If you needed any sign that the Labour party is still deeply confused about gender identity and sex, look no further than the Labour leader Keir Starmer’s comments this week.
Andrew Marr’s question was simple and straightforward, ‘[Is] someone who thinks that only women have a cervix welcome in the Labour party?’ As a party member who still clings to science and reason, I willed Keir Starmer to give a simple and straightforward answer. Instead, he blustered:
Well, Andrew, we need to have a mature, respectful debate about trans rights and we need to, I think, bear in mind that the trans community are amongst the most marginalised and abused communities.Keir Starmer
News that Rosie Duffield will be missing the Labour Party conference over threats to her personal security brings to a head an appalling situation where a female Labour MP cannot stand up for the rights of women without triggering opprobrium. Keir Starmer cannot and must not sit on the fence any longer. Maybe he is trying to sit tight and hope that this goes away? This seems unlikely: Duffield’s opponents are motivated by an evangelistic zeal to silence those who dare to disagree with them.
I grew up in 1980s County Durham; it felt at the time like a People’s Democratic Republic. When the miners went on strike in 1984, Labour held 53 of the 72 seats on the county council. But whatever impression southerners might get from watching Billy Elliot, boys like me did not engage in ballet. Labour may have been in charge, but attitudes were socially conservative. We played football and supported the Toon, or Newcastle United to give them their official name. Allegiance to Sunderland raised eyebrows — in my town at least — while Manchester United was beyond the pale.
This piece was written on the morning of Wednesday 2 June 2021
It’s been a bad night for Stonewall. Yesterday, the Labour MP Dawn Butler created a Twitter Poll. ‘Who do you trust more?’ she asked her 150,000 followers, Stonewall or Liz Truss?
LGBT+ Labour might be a fringe group in the minds of traditional Labour voters but they have the power to extract a grovelling apology from Keir Starmer.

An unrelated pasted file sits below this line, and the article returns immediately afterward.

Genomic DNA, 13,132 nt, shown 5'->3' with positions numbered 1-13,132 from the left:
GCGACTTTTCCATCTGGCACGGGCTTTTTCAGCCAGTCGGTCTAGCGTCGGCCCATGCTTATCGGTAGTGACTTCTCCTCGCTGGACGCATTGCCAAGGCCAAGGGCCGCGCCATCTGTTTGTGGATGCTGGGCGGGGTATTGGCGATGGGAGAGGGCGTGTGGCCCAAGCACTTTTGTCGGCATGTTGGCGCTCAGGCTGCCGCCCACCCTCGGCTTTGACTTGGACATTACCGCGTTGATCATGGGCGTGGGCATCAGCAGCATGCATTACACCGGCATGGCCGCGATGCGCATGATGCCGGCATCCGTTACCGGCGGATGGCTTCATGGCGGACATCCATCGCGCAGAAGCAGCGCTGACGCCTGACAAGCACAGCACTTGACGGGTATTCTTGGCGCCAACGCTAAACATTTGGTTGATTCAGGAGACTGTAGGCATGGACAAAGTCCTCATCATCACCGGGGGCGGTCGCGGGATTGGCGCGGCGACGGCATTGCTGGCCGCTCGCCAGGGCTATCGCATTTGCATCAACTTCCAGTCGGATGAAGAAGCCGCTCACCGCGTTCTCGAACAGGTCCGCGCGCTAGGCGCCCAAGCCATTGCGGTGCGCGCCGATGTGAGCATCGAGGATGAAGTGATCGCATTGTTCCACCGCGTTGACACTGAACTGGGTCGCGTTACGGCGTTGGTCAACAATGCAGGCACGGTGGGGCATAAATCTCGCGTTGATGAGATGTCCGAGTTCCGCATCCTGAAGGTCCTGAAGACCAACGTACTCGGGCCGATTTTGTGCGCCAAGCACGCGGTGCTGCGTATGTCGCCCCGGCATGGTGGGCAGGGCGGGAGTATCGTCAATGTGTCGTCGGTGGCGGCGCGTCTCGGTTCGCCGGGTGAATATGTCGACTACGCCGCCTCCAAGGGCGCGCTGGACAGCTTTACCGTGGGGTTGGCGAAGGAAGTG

We are in dangerous times when adults who should know better allow student politicians to play the trans card so they can act with impunity. On campuses across the country, the pink and blue flag is being used to excuse the bullying and harassment of anyone who does not adhere to gender identity ideology, and its catechism, “trans women are women”.
The Tories may have taken self-identification of legal gender off the table, but the transgender thought police have certainly not gone away. Their latest victim is Kevin Price who, until last Thursday, was a Labour member of Cambridge City council, in a seat he had held for ten years.
August is the traditional silly season, but the Labour party risks descending into a farce from which it might struggle to recover when real politics resumes in September. In the absence of any direction from the party leadership, the transgender thought police have led the party down a rabbit hole. Last week, Spectator readers may recall the appalling attack on Rosie Duffield MP for claiming – quite rightly – that ‘only women have a cervix’. Now, the madness has continued.
It’s summer but the war on women continues. The latest person to fall victim to the transgender thought police is Labour MP Rosie Duffield after she liked a tweet by Piers Morgan where he harrumphed CNN’s reference to ‘individuals with a cervix’. Duffield later angered her critics more by asking: ‘I’m a ‘transphobe’ for knowing that only women have a cervix….?!’
Morgan is a man, of course, so he escaped censure. But Duffield was not so lucky. This modern witch hunt tends to target women, specifically those who have the audacity to reclaim the word ‘woman’ to describe their sex.